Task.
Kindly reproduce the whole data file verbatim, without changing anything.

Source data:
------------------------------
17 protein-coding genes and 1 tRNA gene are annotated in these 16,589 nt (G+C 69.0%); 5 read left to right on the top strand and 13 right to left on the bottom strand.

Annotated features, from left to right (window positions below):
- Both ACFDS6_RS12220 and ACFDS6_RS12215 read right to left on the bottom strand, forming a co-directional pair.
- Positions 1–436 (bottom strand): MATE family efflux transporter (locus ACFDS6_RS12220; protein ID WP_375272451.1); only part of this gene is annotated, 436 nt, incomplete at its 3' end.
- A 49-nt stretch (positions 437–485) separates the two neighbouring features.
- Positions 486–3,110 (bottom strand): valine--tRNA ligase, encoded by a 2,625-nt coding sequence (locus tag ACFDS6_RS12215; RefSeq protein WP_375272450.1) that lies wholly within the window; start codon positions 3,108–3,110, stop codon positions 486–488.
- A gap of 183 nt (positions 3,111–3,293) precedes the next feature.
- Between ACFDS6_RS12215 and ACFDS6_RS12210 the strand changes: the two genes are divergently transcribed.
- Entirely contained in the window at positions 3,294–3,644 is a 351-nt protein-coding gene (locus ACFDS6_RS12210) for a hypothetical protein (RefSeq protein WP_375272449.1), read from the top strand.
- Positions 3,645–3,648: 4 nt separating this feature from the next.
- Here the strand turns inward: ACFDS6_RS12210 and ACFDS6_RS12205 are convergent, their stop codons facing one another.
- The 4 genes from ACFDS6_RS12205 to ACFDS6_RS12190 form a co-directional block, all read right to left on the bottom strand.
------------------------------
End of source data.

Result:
17 protein-coding genes and 1 tRNA gene are annotated in these 16,589 nt (G+C 69.0%); 5 read left to right on the top strand and 13 right to left on the bottom strand.

Annotated features, from left to right (window positions below):
- Both ACFDS6_RS12220 and ACFDS6_RS12215 read right to left on the bottom strand, forming a co-directional pair.
- Positions 1–436 (bottom strand): MATE family efflux transporter (locus ACFDS6_RS12220; protein ID WP_375272451.1); only part of this gene is annotated, 436 nt, incomplete at its 3' end.
- A 49-nt stretch (positions 437–485) separates the two neighbouring features.
- Positions 486–3,110 (bottom strand): valine--tRNA ligase, encoded by a 2,625-nt coding sequence (locus tag ACFDS6_RS12215; RefSeq protein WP_375272450.1) that lies wholly within the window; start codon positions 3,108–3,110, stop codon positions 486–488.
- A gap of 183 nt (positions 3,111–3,293) precedes the next feature.
- Between ACFDS6_RS12215 and ACFDS6_RS12210 the strand changes: the two genes are divergently transcribed.
- Entirely contained in the window at positions 3,294–3,644 is a 351-nt protein-coding gene (locus ACFDS6_RS12210) for a hypothetical protein (RefSeq protein WP_375272449.1), read from the top strand.
- Positions 3,645–3,648: 4 nt separating this feature from the next.
- Here the strand turns inward: ACFDS6_RS12210 and ACFDS6_RS12205 are convergent, their stop codons facing one another.
- The 4 genes from ACFDS6_RS12205 to ACFDS6_RS12190 form a co-directional block, all read right to left on the bottom strand.